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ESRA19-0312 Skin antisepsis with 2% alcoholic chlorhexidine versus povidone-iodine-alcohol for the prevention of perineural catheter colonization
  1. H Harkouk1,
  2. T Thibault Sogorb2,
  3. A Beauchet3,
  4. F Espinasse4,
  5. C Lawrence5,
  6. V Martinez6 and
  7. D Fletcher2
  1. 1CHU Ambroise Paré, Anaesthesia, Boulogne Billancourt, France
  2. 2Hopital Ambroise Paré, Anaesthesia, Boulogne Billancourt, France
  3. 3Hopital Ambroise Pare, Unité de Recherche Clinique, BoulogneBillancourt, France
  4. 4Hôpital Ambroise Paré, Microbiologie, Boulogne Billancourt, France
  5. 5Hôpital Raymond Poincaré, Microbiologie, Garches, France
  6. 6Hôpital Raymond Poincaré, Anaesthesia, Garches, France


Background and aims Multimodal analgesia including a locoregional technique using perineural catheters (PNC) is recommended to treat moderate to severe acute postoperative pain. Indwelling perineural catheters is at risk of bacterial colonization. the aim of this study is to compare the cutaneous antiseptic efficacy to prevent bacterial colonization using 2% alcoholic chlorhexidine versus povidone-iodine-alcohol for PNC in orthopaedic.

Methods This is a randomized, controlled trial comparing a skin antisepsis strategy with 2% alcoholic chlorhexidine versus povidone-iodine-alcohol for PNC indwelling prior to orthopaedic surgery. the primary endpoint was the incidence of bacterial colonization of catheters (threshold> 1000 colonies forming units/ml). Secondary endpoints were the incidence of catheter-related infections and the side effects of antiseptic solutions. a multiple regression analysis was used to evaluate the risk factors independently associated with bacterial colonization. a p value < 0.05 was considered statistically significant.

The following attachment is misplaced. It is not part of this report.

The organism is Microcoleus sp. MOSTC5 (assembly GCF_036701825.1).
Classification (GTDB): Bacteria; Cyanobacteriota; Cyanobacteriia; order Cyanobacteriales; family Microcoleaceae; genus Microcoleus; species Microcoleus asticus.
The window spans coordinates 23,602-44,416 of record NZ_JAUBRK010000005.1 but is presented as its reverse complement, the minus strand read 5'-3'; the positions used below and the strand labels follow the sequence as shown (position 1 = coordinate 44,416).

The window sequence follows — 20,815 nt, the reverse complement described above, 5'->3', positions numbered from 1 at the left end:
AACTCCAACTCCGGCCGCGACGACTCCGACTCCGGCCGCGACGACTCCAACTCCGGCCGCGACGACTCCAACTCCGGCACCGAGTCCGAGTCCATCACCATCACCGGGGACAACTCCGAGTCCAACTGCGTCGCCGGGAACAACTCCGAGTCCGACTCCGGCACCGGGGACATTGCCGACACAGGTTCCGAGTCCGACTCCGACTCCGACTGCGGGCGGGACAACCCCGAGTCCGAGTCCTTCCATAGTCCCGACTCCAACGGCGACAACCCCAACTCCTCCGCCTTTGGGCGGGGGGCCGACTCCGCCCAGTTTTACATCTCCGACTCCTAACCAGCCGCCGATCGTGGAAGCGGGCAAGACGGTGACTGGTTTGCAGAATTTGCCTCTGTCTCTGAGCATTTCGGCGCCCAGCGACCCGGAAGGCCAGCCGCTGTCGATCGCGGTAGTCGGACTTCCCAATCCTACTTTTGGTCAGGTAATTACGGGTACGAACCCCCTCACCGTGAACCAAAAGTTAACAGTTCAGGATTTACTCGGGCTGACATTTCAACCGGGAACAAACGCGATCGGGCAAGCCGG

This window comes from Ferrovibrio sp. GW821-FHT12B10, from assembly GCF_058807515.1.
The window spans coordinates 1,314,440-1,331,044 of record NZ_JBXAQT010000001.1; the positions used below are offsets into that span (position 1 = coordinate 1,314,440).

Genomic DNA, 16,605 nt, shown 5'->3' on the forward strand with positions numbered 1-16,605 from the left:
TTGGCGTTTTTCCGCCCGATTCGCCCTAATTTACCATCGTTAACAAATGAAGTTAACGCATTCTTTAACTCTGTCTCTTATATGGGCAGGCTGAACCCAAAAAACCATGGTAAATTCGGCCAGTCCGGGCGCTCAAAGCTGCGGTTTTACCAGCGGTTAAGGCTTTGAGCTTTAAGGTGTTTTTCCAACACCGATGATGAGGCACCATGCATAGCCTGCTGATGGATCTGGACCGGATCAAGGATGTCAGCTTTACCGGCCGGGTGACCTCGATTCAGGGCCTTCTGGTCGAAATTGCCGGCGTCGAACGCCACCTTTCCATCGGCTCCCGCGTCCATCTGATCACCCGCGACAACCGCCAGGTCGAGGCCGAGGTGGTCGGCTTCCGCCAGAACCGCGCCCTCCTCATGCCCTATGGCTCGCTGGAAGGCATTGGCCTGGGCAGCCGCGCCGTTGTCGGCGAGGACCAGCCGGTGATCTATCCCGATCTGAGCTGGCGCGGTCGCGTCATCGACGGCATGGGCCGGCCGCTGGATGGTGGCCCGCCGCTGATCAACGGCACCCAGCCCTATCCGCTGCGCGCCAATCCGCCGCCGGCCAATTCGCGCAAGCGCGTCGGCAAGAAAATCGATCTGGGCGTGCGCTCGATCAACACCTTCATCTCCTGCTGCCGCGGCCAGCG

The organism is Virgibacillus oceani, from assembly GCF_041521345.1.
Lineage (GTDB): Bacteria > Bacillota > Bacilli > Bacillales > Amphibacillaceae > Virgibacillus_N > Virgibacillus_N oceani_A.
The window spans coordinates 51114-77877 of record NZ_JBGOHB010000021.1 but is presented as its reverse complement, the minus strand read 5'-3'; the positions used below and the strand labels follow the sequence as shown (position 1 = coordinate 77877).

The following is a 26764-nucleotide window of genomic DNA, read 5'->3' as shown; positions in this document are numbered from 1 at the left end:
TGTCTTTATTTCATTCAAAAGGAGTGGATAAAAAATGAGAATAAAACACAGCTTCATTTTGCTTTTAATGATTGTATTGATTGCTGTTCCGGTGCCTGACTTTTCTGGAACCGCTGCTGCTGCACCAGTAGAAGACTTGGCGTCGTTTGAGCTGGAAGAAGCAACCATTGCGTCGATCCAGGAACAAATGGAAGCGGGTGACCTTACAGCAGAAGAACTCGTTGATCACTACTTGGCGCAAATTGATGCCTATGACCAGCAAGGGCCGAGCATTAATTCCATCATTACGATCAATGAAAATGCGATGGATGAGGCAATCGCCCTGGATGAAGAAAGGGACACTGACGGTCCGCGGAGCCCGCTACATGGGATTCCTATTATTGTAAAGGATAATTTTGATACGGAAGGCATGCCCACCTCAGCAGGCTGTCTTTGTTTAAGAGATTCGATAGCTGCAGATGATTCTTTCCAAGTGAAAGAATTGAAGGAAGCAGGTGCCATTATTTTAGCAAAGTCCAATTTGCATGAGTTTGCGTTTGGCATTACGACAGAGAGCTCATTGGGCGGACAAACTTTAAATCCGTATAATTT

Results From November 2016 to May 2018, 113 patients were analyzed. the use of alcoholic chlorhexidine was associated with a decreased incidence of catheters’ colonization (OR: 0.28 [0.09–0.75], p = 0.01). There were no cases of catheter-related infection or adverse effects related to antiseptic solutions in either group. the risk factors associated with colonization were the duration of catheter use ≥ 3 days (p = 0.02) and obesity (p = 0.005). the most frequently bacteria found was Staphylococcus epidermidis.

Conclusions Skin disinfection using 2% alcoholic chlorhexidine improve prevention of bacterial colonization for indwelling perineural catheter.

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